The Social Justice Phenomenon

Have you ever stopped to think about what the term “social justice” actually means? I know I haven’t, but I’ve been thinking about it lately in light of the fact of how popular the social justice movement has become in recent years. Being passionate about social justice is increasing becoming the “cool” thing to do. Everyone from Hillary Clinton to Demi Moore to my neighbor next door seems to be passionate about something. Why?

Let’s start with the what. To me, the term “social justice” denotes a measure for a particular standard of living (this includes physical, mental, emotional, etc. standards) that Western societies generally find acceptable. Injustice is anything that falls below that measure. I don’t think that there are any all-encompassing definitions out there per se that tell you exactly what all the social justice issues are; I think it’s more of a societal concept that varies from society to society depending on which issues that particular society is faced with. It just takes one person to identify an issue and develop an infectious passion for combatting that particular issue, and a social justice movement is born.

Now that we’ve got the what down, we can move on to the why. Why are people so passionate about social justice? What’s the driving force behind this passion? In my opinion, and as a Christian, I believe that this passion is a result of a secularized version of a very biblical concept = righteous indignation. The Bible is full of passages talking about how God hates injustice and those who promote it. This hatred isn’t the self-centered concept of hatred that we are familiar with, but rather a hatred that stems from the fact that God is righteous and perfect and that He cannot stand sin. And sin is what injustice arises from. I believe that when God created humanity, He created us with this innate desire to abhor what is evil and unjust and to alternatively cling to what is good and just. It is that innate desire that creates a righteous indignation within us when we see an injustice and that indignation drives us to do something about it.

So that’s my take on social justice in a nutshell; the rushed, poorly articulated version that is. I want to end with this last thought: sometimes, when I look at all of the injustices going on in the world, I start to despair about all that needs to be done, and how incompetent we humans are. I have to always remind myself something though; Justice is coming. When Jesus returns, He will mend all of the injustices we are fighting against. He will redeem every victim and punish every perpetrator; it will be a glorious day. Until then though, I will still strive to do my best to use my passion for social justice to join the movement and make a difference.

“Learn to do good; Seek justice, Reprove the ruthless, Defend the orphan, Plead for the widow.” (Isaiah 1:17)

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4 thoughts on “The Social Justice Phenomenon

  1. Really enjoyed this post – thank you! I agree that social justice is becoming increasingly popular. Unfortunately, this doesn’t apply across the board. I work for a charity in Newcastle Upon Tyne (Action Foundation) that serves, amongst others, refused asylum seekers. As you can imagine, this is a very controversial area of social justice.

    Action Foundation is a Christian charity and we believe that God calls us to care for the marginalised (Matthew 25:40). Because we are all made equal in the image of God, every one has equal worth and deserves care.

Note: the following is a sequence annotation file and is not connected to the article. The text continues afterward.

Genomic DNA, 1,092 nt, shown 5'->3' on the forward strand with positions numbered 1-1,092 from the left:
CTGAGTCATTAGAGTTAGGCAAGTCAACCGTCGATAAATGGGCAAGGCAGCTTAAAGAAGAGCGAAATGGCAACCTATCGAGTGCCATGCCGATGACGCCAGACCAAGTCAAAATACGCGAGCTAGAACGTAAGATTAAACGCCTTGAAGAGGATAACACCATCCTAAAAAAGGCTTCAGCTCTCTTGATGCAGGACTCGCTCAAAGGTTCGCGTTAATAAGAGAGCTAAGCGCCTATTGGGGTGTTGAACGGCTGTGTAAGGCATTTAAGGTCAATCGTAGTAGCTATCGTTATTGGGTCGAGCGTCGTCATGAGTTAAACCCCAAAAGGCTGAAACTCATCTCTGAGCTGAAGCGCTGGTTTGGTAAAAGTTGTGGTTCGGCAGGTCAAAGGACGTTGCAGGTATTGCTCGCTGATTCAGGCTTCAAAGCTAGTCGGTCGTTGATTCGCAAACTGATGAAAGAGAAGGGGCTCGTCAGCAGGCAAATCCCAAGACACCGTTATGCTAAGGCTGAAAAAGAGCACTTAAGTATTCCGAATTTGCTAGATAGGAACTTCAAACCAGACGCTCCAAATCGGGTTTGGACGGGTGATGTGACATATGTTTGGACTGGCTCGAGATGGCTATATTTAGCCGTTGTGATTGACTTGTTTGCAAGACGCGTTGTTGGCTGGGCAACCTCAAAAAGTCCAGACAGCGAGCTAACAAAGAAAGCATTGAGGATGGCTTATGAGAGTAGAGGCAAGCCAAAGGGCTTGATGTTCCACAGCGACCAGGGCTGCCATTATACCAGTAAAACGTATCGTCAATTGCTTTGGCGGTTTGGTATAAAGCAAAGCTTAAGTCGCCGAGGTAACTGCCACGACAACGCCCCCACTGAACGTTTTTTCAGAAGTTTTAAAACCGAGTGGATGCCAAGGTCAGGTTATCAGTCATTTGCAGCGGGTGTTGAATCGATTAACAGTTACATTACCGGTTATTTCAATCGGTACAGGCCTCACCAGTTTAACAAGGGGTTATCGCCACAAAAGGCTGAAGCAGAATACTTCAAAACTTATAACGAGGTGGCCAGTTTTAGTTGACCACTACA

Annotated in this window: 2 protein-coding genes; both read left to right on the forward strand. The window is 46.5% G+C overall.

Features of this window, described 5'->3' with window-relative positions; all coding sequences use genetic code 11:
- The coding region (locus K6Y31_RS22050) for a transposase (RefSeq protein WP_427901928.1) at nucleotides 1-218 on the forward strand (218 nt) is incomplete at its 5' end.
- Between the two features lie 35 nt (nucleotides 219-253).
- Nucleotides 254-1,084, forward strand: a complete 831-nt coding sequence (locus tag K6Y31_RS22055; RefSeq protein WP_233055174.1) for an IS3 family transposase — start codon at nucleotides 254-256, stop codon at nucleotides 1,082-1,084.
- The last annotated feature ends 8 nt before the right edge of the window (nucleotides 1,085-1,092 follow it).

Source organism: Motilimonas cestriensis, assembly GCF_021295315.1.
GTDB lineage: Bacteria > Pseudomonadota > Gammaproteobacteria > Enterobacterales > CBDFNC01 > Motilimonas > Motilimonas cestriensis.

Personally, I find that society often cares for certain ‘popular’ groups of people and is happy to apply social justice ideas to a particular group. However, groups such as refused asylum seekers receive a lot of negative press coverage and treating them fairly and justly doesn’t appear to feature high on the agenda in the UK (and many other countries). All the more reason for Christians to get involved in social justice and social action, especially less popular causes.

    • Wow! Thanks for commenting. Refused asylum seekers is actually an area of social justice I never really thought about. Now that I actually do give it some thought, though I met a girl in East London just a little under a year ago who was in the process of applying to go to university this upcoming August. She was denied asylum in November however, and sent back to her home country. I didn’t know that there were organizations out there such as yourself, committed to helping people like her, but now that I do I will definitely tell more people about the work you are doing. We will also most definitely write a post on the Action Foundation (if that’s okay with you) sometime next month.

  2. Hi, thank you so much for your thoughtful reply. Yes, refused asylum seekers are often overlooked. Much of that is a consequence of negative labelling and stigma, which is very sad. Over the next few months I hope to publish some life stories on our blog of people we serve to help readers connect with a group of refused asylum seekers that are quite different from the way that they are often portrayed by the media.
    We would very much appreciate a post on Action Foundation – please do let me know if you need any further info. Meanwhile, there are two reports you might find interesting – both can be downloaded from our website – (‘Destitute and desperate’ and ‘Asylum Matters’ – Institute of Social Justice report)

    Really been enjoying your blog! Thanks for all the hard work!

    • I took a quick glance at the reports, and I think that I will be able to build a post off of them. Thanks for following our blog! I look forward to learning more about your organization and reading some of those life stories in the upcoming weeks.

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